March Into First Friday

By PW Staff
Add Comment Add Comment | Comments: 0 | Posted Mar. 1, 2011

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School daze: John Mejias’ comic “The Teacher’s Edition” is on view at Space 1026.

Bambi on the Move

In January, when the sprinklers went off unexpectedly in Bambi Gallery and damaged some of its art, Bambi proprietress Candace Karch decamped, taking her February show to another location. Now, Karch says, Bambi will migrate permanently out of its location at the Piazza after her March show. But this is not the end of Bambi—the effervescent gallerist vows to make “floating Bambi” pop up again sometime this year in a new location. Bambi’s last show at the Piazza opens March 4, with works by Gail Cunningham and Sienna Freeman, two local artists whose creations bear the hallmarks of a Bambi show: well-crafted, sexy and conceptual. And Freeman’s Broken Mirror really is provocative: Photo collages that merge body parts from fashion magazine spreads show a lot of skin—and sometimes three or four arms and a muzzled head of a dog. Cunningham, in her third Bambi exhibit, makes paper cutouts using a Cyanotype photographic process. Blueprint series: The City Recollected imagines fantasy architectural spaces that stand out like ghosts on the cyan paper. The work has striking design chops with content that’s open to many interpretations. Karch, who represents can-do entrepreneurship, also knows how to throw a great opening reception party. (Roberta Fallon)

6-10pm. Through March 27. Bambi Gallery, The Piazza, 1001 N. Second St. 267.319.1374.

Flying Solo at Vox Populi

The current exhibit at Vox Populi is a collection of solo shows by artists who explore the publication of the private and the privatization of public moments. Photographer Stefan Abrams’ Origin of the World uses street photography to build a new lexicon out of found images. Illuminating what we often miss, Abram shows us bright flashes of the art around us. Linda Yun’s Recall also shows us the nuances of the familiar, but through her lens these images are filtered and distorted beyond recognition. Christian Herr’s paintings in Keystone States solidifies these moments with characters proudly displaying their instances of triumph, glory and personal artifacts. The artist’s simplified illustrative style, primarily acrylic on paper, is reminiscent of children’s books, which only heightens the violence underlying the images. While these works expose us to understanding the outside, Leticia Bajuyo’s and Josh Hamilton’s Wow and Flutter: Revolutions in coded, de-coded, re-coded memory, curated by Joey Yates, takes the ultimately internal—memories—and asks what happens when they no longer work. Cassettes, player piano rolls and CDs (read: outmoded technology) are repurposed to break through their original codes and present a manuscript of new information. (Alli Katz)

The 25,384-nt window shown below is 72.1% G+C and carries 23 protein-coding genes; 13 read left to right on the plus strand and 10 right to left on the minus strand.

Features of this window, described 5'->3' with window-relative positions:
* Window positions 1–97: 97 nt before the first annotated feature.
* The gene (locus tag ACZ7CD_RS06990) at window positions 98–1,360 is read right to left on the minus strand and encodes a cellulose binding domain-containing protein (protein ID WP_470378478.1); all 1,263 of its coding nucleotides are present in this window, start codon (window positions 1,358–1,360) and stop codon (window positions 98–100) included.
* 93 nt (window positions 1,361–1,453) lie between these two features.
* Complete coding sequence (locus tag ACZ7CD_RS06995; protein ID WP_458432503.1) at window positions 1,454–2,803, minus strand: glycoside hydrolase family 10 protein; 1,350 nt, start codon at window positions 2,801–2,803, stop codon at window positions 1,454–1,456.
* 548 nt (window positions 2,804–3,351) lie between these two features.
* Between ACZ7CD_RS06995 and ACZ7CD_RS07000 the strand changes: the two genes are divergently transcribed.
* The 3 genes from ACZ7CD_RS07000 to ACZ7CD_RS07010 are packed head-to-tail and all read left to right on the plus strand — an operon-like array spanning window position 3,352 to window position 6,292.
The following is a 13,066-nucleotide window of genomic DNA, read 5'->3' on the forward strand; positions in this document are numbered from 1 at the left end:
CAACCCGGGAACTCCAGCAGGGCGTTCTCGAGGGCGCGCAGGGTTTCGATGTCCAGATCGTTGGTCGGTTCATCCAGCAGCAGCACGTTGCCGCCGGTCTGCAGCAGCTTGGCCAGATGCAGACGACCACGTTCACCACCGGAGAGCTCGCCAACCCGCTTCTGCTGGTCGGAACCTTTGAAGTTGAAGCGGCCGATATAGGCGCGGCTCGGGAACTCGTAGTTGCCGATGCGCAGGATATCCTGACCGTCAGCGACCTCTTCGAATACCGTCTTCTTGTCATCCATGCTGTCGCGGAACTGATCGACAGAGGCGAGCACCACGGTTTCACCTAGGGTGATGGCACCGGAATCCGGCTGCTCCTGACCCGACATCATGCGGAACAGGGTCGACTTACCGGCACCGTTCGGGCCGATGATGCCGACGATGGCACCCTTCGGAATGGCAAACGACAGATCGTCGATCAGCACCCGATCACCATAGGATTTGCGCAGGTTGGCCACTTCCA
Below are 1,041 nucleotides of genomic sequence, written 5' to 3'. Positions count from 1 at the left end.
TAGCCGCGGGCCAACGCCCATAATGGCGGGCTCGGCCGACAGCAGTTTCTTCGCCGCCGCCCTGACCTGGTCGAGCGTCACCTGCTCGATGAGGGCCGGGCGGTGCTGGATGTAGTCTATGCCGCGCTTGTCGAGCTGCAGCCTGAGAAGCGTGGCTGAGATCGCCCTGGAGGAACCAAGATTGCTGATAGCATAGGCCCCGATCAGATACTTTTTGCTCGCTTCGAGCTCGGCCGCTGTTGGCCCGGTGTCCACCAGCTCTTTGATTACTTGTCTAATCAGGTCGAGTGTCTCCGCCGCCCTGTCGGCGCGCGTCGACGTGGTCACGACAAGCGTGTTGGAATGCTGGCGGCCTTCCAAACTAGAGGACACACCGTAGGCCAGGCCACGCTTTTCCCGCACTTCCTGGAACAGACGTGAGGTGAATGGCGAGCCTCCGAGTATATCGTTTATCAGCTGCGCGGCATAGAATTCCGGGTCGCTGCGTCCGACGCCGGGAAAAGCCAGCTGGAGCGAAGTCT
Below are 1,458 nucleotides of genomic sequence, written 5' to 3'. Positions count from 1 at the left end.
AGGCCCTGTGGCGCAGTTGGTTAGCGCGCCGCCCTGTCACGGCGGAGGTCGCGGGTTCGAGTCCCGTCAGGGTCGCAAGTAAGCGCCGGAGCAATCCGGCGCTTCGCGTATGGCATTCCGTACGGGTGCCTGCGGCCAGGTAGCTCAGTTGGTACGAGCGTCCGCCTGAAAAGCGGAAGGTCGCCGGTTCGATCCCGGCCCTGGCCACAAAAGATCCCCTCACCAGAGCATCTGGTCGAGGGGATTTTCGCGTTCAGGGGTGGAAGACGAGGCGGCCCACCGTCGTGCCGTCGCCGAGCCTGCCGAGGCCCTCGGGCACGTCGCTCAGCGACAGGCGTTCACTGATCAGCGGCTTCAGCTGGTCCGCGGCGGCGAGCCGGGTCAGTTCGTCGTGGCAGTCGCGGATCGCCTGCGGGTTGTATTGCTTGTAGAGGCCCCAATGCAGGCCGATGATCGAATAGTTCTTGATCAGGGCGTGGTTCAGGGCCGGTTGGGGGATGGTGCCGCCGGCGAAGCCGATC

6pm. Free. Vox Populi Gallery, 319 N. 11th St., third floor. 215.238.1236.

Desert Island

Though alternative comics could only once be found in seedy head shops, the emergence of specialty shops in the ’80s allowed the underground comic scene to thrive. Today, there’s places like Desert Island in Williamsburg, Brooklyn, which has become a small hub for artists and cartoonists from around the world since opening in 2008. The store offers a wide range of alternative comics and art books, from classic re-issues of R. Crumb comics to current titles like Picturebox by Brian Chippendale. Desert Island is also known for attracting attention with its elaborate window display that features a rotating set of sculptural pieces by an eclectic group of local artists. The store’s owner, Gabe Fowler, has selected four of these artists to bring their installation work here to Philly. Some of their other illustrations and artwork will also be for sale. This includes Lisa Hanawalt, who does illustrations and funnies for publications like Vice magazine and The New York Times, and John Mejias, who chronicles his experiences as a public school art teacher in the comic “The Teacher’s Edition.” Collectively, their work explores many of the dark, counterculture themes that have distinguished underground comics while simultaneously remaining quirky and fun. (Nicole Finkbiner)

7pm. Through March 25. Space 1026, 1026 Arch St. 215.574.7630.

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